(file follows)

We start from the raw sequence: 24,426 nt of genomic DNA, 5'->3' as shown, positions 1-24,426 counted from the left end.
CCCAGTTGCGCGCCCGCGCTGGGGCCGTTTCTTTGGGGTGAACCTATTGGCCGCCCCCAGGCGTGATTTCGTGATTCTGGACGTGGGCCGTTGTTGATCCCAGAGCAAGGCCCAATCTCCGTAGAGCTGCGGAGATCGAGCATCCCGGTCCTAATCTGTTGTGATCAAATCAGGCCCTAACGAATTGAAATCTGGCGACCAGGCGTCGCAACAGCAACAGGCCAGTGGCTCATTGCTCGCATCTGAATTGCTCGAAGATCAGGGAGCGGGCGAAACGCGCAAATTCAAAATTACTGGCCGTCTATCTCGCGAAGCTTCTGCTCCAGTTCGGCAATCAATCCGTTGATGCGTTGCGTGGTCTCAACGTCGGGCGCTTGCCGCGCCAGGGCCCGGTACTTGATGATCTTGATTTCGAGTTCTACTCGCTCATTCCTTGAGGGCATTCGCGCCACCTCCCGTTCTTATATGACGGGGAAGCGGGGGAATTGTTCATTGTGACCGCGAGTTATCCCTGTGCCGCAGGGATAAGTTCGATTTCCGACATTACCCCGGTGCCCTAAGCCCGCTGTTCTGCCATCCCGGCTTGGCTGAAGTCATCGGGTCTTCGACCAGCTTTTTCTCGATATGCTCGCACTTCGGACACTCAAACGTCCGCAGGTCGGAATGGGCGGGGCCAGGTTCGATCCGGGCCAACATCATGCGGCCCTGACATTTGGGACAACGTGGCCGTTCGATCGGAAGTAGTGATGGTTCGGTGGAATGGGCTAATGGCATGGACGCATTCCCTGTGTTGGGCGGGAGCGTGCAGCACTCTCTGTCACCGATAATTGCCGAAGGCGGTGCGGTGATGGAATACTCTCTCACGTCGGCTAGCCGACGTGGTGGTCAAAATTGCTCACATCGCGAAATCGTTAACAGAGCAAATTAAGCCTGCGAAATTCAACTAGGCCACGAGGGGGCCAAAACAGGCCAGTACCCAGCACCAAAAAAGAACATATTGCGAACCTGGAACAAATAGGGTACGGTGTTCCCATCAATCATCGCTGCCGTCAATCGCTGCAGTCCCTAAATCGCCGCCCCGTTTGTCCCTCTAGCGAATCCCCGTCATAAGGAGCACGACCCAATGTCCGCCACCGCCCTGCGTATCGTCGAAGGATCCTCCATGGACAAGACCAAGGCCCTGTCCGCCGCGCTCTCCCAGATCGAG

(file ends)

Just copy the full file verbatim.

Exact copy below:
We start from the raw sequence: 24,426 nt of genomic DNA, 5'->3' as shown, positions 1-24,426 counted from the left end.
CCCAGTTGCGCGCCCGCGCTGGGGCCGTTTCTTTGGGGTGAACCTATTGGCCGCCCCCAGGCGTGATTTCGTGATTCTGGACGTGGGCCGTTGTTGATCCCAGAGCAAGGCCCAATCTCCGTAGAGCTGCGGAGATCGAGCATCCCGGTCCTAATCTGTTGTGATCAAATCAGGCCCTAACGAATTGAAATCTGGCGACCAGGCGTCGCAACAGCAACAGGCCAGTGGCTCATTGCTCGCATCTGAATTGCTCGAAGATCAGGGAGCGGGCGAAACGCGCAAATTCAAAATTACTGGCCGTCTATCTCGCGAAGCTTCTGCTCCAGTTCGGCAATCAATCCGTTGATGCGTTGCGTGGTCTCAACGTCGGGCGCTTGCCGCGCCAGGGCCCGGTACTTGATGATCTTGATTTCGAGTTCTACTCGCTCATTCCTTGAGGGCATTCGCGCCACCTCCCGTTCTTATATGACGGGGAAGCGGGGGAATTGTTCATTGTGACCGCGAGTTATCCCTGTGCCGCAGGGATAAGTTCGATTTCCGACATTACCCCGGTGCCCTAAGCCCGCTGTTCTGCCATCCCGGCTTGGCTGAAGTCATCGGGTCTTCGACCAGCTTTTTCTCGATATGCTCGCACTTCGGACACTCAAACGTCCGCAGGTCGGAATGGGCGGGGCCAGGTTCGATCCGGGCCAACATCATGCGGCCCTGACATTTGGGACAACGTGGCCGTTCGATCGGAAGTAGTGATGGTTCGGTGGAATGGGCTAATGGCATGGACGCATTCCCTGTGTTGGGCGGGAGCGTGCAGCACTCTCTGTCACCGATAATTGCCGAAGGCGGTGCGGTGATGGAATACTCTCTCACGTCGGCTAGCCGACGTGGTGGTCAAAATTGCTCACATCGCGAAATCGTTAACAGAGCAAATTAAGCCTGCGAAATTCAACTAGGCCACGAGGGGGCCAAAACAGGCCAGTACCCAGCACCAAAAAAGAACATATTGCGAACCTGGAACAAATAGGGTACGGTGTTCCCATCAATCATCGCTGCCGTCAATCGCTGCAGTCCCTAAATCGCCGCCCCGTTTGTCCCTCTAGCGAATCCCCGTCATAAGGAGCACGACCCAATGTCCGCCACCGCCCTGCGTATCGTCGAAGGATCCTCCATGGACAAGACCAAGGCCCTGTCCGCCGCGCTCTCCCAGATCGAG